us as we left behind! For space has neither top nor bottom in it: it
is a circle whose centre is every where, but whose circumference is no
where! Even systems themselves may have revolutions round one another;
and account for that difference of distance that we are constantly
observing to arise amongst the fixed stars; for new stars appear, rise
into magnitude, and then diminish and disappear, which would also be
accounted for by supposing that our Sun himself is in progressive motion
towards some part of infinite space, and carrying his system of worlds
along with him. Stars of the _first_ magnitude, in Flamsted’s time,
dwindle into those of the _third_ or _fourth_, in our time. Some of
the stars change their magnitude periodically: as Algol, in Medusa’s
Head, which rises from the third magnitude to the second, in two days
and twenty-one hours.—Where such periodical disappearances are short,
they have been referred with probability to quick revolutions of such
stars on their axis, with part of their disk opaque; or to the regular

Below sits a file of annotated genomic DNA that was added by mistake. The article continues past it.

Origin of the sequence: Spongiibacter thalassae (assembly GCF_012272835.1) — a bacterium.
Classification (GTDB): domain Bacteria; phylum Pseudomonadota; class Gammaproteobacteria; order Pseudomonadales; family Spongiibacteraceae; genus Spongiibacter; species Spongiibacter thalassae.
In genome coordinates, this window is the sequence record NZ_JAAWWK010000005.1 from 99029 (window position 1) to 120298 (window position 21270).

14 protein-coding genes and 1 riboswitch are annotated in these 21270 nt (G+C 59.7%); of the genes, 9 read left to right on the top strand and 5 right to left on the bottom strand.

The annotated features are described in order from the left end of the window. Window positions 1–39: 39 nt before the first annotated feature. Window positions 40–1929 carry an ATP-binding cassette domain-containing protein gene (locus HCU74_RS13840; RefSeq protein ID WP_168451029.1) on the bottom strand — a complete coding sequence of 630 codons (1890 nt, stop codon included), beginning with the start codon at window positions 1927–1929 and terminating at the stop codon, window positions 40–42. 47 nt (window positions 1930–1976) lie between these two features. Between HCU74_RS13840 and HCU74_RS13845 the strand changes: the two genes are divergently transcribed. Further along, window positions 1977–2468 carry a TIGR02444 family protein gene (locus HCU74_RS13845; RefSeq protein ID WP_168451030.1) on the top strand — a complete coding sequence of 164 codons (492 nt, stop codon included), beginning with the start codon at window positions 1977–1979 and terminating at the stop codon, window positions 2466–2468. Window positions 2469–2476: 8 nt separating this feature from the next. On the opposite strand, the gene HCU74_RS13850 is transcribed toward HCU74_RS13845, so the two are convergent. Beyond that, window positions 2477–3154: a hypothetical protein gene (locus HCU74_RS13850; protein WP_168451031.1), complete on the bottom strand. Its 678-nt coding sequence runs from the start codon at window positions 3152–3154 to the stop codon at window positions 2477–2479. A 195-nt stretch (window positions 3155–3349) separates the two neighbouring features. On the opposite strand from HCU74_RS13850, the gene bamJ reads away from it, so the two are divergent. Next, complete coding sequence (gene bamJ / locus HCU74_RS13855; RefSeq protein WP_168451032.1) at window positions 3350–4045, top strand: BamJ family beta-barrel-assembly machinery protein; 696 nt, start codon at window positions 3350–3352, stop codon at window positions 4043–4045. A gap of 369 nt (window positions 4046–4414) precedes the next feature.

intervention of some very considerable Planet to intercept them from
us. But re-appearances of this kind, after very long intervals, would
indicate rather a revolution in a great orbit. By analogy we conclude,
that at a proper distance our Sun would dwindle into a fixed Star among
the rest, and his system of worlds disappear. Now as we see that almost
every particle of our globe swarms with life and animals, we cannot
suppose the other bodies of our system to be only intended as a faint
spangle for mortals to gaze at; more especially as they are as well
calculated for inhabitants as ours, revolving as regularly round the same
Sun, and seeming to have every other convenience for rational and brute
inhabitants[5]. But to carry this idea into infinite space; to recognize